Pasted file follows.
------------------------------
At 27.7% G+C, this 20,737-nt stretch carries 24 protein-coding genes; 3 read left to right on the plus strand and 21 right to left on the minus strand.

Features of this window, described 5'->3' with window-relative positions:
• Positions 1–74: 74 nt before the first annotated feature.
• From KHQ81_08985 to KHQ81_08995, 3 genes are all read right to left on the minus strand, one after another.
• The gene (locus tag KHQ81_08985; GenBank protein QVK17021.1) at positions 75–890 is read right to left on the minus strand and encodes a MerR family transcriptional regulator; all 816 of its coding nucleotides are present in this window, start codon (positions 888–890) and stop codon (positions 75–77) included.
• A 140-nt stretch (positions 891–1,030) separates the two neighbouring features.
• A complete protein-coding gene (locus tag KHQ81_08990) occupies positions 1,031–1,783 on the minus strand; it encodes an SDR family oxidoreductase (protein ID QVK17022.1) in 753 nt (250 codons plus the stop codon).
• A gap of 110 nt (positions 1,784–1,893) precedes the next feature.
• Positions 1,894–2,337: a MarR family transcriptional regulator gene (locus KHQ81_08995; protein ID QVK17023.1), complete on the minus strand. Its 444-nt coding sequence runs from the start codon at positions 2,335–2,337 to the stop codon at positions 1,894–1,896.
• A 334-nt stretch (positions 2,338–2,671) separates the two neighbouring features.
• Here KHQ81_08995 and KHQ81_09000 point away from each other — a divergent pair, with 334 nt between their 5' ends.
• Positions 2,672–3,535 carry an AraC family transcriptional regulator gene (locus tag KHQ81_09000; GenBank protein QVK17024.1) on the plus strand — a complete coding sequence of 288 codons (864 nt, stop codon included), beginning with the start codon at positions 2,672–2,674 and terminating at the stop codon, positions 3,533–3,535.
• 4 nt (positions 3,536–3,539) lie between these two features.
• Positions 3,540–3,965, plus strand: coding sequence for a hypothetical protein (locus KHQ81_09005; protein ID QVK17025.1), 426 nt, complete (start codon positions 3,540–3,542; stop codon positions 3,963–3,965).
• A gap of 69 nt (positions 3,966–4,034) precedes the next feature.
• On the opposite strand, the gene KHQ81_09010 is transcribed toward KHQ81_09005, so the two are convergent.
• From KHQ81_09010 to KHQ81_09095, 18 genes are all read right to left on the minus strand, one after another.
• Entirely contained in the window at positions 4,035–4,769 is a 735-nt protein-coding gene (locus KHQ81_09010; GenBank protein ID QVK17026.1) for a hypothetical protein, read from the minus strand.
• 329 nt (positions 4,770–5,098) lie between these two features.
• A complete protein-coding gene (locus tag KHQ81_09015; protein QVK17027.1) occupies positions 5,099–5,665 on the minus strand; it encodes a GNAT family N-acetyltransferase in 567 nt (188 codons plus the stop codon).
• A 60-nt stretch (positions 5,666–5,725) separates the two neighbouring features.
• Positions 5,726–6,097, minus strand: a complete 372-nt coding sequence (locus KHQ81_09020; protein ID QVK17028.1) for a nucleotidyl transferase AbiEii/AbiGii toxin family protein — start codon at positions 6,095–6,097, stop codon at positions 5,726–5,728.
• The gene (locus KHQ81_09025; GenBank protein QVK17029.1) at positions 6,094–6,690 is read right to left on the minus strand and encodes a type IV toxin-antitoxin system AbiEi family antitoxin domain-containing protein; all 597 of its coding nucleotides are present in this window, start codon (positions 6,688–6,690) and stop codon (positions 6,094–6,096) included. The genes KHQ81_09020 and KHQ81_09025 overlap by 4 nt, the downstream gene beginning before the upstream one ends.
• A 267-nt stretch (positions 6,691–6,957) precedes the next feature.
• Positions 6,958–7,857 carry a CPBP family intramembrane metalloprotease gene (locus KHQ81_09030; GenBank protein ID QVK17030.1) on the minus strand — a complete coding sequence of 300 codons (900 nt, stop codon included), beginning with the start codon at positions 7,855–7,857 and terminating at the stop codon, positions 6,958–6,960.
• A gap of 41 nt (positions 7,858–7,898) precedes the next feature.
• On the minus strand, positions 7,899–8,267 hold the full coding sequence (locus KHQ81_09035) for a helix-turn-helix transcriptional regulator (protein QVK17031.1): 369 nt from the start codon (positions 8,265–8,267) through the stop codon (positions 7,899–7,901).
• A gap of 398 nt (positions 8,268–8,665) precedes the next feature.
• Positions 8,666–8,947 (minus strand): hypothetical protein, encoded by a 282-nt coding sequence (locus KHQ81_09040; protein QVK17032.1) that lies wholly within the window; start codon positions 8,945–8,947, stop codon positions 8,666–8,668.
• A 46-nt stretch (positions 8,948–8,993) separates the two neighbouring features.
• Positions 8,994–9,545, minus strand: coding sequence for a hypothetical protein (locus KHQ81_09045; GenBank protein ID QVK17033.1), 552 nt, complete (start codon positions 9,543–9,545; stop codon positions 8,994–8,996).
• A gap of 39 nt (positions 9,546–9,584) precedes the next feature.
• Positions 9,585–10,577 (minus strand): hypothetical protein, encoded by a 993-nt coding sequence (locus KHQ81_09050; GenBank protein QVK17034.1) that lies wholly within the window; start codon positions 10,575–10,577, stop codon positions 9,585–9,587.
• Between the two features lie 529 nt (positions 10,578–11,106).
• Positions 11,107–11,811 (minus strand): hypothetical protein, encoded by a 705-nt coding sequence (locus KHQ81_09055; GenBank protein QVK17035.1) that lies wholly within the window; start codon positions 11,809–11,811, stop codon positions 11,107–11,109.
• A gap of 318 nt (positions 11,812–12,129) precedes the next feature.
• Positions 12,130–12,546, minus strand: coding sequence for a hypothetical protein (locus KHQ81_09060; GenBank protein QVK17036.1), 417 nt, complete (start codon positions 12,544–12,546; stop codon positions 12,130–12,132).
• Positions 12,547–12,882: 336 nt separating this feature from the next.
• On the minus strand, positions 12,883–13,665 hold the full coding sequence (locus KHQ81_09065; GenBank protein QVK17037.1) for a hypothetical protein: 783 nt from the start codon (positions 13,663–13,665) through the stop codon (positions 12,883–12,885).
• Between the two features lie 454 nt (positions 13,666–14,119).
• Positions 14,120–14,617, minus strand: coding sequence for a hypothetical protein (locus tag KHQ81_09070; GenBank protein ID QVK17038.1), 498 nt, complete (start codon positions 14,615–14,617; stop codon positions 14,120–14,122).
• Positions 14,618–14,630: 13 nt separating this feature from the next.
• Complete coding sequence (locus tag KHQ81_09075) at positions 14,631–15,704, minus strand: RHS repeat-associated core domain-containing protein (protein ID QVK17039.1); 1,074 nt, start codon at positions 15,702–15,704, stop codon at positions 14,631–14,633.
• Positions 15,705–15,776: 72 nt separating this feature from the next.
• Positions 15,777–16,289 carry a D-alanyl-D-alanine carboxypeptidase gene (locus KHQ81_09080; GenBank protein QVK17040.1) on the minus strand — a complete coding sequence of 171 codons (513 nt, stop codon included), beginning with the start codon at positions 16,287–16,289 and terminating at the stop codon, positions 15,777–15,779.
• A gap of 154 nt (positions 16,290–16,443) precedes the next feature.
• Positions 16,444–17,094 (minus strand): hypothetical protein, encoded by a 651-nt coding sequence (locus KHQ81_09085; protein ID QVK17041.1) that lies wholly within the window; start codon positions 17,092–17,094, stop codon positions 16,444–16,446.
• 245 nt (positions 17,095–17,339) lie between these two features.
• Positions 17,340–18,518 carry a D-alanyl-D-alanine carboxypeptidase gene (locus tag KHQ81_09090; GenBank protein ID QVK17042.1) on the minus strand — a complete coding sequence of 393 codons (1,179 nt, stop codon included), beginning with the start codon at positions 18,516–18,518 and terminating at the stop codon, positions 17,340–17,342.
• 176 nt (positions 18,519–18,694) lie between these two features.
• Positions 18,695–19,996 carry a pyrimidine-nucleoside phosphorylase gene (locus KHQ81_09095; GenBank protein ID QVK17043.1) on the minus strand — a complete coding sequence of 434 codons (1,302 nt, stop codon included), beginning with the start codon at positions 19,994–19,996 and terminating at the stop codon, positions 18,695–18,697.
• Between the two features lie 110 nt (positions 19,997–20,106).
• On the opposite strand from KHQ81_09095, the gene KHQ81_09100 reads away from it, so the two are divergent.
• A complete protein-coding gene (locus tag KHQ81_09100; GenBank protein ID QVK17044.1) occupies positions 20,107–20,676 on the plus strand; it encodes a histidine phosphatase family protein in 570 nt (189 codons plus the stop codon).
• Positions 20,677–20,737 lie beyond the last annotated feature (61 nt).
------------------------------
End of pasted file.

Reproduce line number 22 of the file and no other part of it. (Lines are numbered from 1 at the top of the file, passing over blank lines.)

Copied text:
• Positions 5,726–6,097, minus strand: a complete 372-nt coding sequence (locus KHQ81_09020; protein ID QVK17028.1) for a nucleotidyl transferase AbiEii/AbiGii toxin family protein — start codon at positions 6,095–6,097, stop codon at positions 5,726–5,728.